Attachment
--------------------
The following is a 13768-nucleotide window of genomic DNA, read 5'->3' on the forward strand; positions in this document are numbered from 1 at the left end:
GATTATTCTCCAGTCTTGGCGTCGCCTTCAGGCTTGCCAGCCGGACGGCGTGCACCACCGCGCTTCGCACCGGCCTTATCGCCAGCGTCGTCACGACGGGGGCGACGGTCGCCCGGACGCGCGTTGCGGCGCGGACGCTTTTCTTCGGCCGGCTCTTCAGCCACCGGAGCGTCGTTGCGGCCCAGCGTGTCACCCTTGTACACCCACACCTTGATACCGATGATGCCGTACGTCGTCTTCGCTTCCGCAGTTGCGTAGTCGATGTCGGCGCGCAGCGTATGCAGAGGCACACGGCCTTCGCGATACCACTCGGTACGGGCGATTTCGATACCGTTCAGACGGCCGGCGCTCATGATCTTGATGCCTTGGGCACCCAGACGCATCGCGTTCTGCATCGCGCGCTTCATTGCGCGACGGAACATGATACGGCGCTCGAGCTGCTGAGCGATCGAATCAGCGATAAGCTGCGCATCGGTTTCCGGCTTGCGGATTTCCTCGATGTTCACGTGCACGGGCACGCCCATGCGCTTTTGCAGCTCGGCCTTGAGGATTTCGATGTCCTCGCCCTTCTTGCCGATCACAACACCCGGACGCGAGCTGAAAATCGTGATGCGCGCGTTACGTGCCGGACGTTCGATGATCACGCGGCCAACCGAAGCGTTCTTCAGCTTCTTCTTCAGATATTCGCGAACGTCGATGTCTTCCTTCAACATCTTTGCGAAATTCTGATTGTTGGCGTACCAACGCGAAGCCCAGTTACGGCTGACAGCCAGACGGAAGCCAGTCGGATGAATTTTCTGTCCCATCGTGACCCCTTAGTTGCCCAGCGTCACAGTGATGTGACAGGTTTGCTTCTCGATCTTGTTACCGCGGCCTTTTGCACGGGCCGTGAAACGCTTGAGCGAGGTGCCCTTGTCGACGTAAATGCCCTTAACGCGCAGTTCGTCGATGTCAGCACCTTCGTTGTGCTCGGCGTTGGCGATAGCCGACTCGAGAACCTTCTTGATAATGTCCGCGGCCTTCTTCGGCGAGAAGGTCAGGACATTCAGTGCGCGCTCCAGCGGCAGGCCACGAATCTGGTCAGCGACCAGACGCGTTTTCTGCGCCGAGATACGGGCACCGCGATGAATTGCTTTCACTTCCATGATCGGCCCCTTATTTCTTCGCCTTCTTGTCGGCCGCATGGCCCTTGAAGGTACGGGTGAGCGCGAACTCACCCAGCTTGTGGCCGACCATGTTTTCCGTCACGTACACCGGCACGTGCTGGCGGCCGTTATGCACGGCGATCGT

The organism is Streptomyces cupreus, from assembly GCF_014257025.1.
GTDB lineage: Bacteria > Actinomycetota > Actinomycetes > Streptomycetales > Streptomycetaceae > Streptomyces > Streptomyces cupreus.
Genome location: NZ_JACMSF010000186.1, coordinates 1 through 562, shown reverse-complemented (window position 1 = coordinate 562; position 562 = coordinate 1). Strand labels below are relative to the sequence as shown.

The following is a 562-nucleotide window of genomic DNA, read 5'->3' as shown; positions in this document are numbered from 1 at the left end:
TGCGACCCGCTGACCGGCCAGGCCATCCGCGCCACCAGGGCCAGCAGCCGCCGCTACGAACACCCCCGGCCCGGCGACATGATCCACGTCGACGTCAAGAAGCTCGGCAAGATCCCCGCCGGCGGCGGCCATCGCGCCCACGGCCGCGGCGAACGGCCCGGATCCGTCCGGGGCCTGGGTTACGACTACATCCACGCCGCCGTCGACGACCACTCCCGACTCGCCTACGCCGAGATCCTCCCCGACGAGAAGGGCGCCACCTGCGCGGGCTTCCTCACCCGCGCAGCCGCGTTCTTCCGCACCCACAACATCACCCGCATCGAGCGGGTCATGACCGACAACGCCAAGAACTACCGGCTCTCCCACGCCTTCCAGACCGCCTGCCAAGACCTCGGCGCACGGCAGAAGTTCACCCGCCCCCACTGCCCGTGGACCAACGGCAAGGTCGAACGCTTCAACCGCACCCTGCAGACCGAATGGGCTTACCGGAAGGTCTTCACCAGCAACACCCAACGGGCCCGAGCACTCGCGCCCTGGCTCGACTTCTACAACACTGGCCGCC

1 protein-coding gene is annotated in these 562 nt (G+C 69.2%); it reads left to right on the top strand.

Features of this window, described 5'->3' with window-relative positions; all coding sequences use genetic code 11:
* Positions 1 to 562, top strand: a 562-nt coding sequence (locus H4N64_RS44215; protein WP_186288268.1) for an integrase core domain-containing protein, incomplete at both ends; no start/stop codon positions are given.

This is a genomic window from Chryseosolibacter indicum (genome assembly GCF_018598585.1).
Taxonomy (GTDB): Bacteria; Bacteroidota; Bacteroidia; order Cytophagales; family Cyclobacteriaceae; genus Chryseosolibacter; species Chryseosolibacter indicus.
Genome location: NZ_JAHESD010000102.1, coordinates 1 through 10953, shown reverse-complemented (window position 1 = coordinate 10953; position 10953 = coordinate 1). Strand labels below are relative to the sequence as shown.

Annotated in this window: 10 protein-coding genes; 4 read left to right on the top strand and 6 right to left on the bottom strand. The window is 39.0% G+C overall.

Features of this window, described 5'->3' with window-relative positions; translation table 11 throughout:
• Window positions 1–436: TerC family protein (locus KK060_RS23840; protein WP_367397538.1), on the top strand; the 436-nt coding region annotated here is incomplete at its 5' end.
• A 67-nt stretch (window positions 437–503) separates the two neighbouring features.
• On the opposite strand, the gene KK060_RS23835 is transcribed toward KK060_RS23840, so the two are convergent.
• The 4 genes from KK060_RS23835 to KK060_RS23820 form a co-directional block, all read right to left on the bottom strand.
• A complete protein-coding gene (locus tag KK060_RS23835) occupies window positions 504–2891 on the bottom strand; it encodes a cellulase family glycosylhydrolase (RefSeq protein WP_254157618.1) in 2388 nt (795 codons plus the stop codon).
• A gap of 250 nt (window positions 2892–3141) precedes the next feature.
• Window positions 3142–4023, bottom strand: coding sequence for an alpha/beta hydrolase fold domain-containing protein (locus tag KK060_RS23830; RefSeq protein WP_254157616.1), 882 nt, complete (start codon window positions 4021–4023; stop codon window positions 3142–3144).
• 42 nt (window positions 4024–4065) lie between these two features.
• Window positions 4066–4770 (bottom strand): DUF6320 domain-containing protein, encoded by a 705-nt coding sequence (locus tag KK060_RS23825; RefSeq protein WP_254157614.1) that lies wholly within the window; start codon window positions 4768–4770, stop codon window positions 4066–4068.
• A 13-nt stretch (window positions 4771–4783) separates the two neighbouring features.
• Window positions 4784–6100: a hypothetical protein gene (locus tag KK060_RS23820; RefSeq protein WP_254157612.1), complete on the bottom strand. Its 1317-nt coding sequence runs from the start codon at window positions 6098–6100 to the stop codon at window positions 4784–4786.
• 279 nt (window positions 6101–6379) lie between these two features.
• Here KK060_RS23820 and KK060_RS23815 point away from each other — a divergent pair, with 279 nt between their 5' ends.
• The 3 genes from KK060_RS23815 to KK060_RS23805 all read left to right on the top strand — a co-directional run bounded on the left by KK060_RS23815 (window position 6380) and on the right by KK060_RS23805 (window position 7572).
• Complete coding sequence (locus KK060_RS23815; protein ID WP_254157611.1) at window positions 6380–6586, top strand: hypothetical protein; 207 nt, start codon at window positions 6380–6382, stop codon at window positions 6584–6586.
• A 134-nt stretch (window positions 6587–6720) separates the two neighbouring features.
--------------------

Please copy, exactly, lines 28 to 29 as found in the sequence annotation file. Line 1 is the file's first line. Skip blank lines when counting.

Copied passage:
• Here KK060_RS23820 and KK060_RS23815 point away from each other — a divergent pair, with 279 nt between their 5' ends.
• The 3 genes from KK060_RS23815 to KK060_RS23805 all read left to right on the top strand — a co-directional run bounded on the left by KK060_RS23815 (window position 6380) and on the right by KK060_RS23805 (window position 7572).